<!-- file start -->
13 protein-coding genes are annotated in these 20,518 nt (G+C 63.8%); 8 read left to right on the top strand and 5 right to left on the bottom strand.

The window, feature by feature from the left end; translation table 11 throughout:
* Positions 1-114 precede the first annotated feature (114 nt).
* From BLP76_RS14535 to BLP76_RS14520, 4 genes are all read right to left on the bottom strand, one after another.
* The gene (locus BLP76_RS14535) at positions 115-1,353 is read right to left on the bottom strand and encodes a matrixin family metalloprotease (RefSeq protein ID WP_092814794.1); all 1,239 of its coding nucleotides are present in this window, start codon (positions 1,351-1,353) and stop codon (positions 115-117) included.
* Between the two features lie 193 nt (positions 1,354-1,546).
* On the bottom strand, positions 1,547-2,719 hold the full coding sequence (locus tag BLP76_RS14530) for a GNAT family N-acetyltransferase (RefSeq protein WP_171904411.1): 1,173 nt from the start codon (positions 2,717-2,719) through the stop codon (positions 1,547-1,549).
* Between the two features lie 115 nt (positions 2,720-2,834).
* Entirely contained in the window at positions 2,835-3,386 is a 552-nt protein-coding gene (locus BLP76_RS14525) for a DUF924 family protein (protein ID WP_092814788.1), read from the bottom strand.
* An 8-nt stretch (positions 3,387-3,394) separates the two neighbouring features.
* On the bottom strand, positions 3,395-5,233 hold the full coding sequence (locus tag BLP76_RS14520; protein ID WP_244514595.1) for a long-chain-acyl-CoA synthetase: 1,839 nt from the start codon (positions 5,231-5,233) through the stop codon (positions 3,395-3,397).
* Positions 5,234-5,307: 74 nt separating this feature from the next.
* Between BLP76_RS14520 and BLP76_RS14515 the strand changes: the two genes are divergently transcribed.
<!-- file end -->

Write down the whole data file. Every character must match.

13 protein-coding genes are annotated in these 20,518 nt (G+C 63.8%); 8 read left to right on the top strand and 5 right to left on the bottom strand.

The window, feature by feature from the left end; translation table 11 throughout:
* Positions 1-114 precede the first annotated feature (114 nt).
* From BLP76_RS14535 to BLP76_RS14520, 4 genes are all read right to left on the bottom strand, one after another.
* The gene (locus BLP76_RS14535) at positions 115-1,353 is read right to left on the bottom strand and encodes a matrixin family metalloprotease (RefSeq protein ID WP_092814794.1); all 1,239 of its coding nucleotides are present in this window, start codon (positions 1,351-1,353) and stop codon (positions 115-117) included.
* Between the two features lie 193 nt (positions 1,354-1,546).
* On the bottom strand, positions 1,547-2,719 hold the full coding sequence (locus tag BLP76_RS14530) for a GNAT family N-acetyltransferase (RefSeq protein WP_171904411.1): 1,173 nt from the start codon (positions 2,717-2,719) through the stop codon (positions 1,547-1,549).
* Between the two features lie 115 nt (positions 2,720-2,834).
* Entirely contained in the window at positions 2,835-3,386 is a 552-nt protein-coding gene (locus BLP76_RS14525) for a DUF924 family protein (protein ID WP_092814788.1), read from the bottom strand.
* An 8-nt stretch (positions 3,387-3,394) separates the two neighbouring features.
* On the bottom strand, positions 3,395-5,233 hold the full coding sequence (locus tag BLP76_RS14520; protein ID WP_244514595.1) for a long-chain-acyl-CoA synthetase: 1,839 nt from the start codon (positions 5,231-5,233) through the stop codon (positions 3,395-3,397).
* Positions 5,234-5,307: 74 nt separating this feature from the next.
* Between BLP76_RS14520 and BLP76_RS14515 the strand changes: the two genes are divergently transcribed.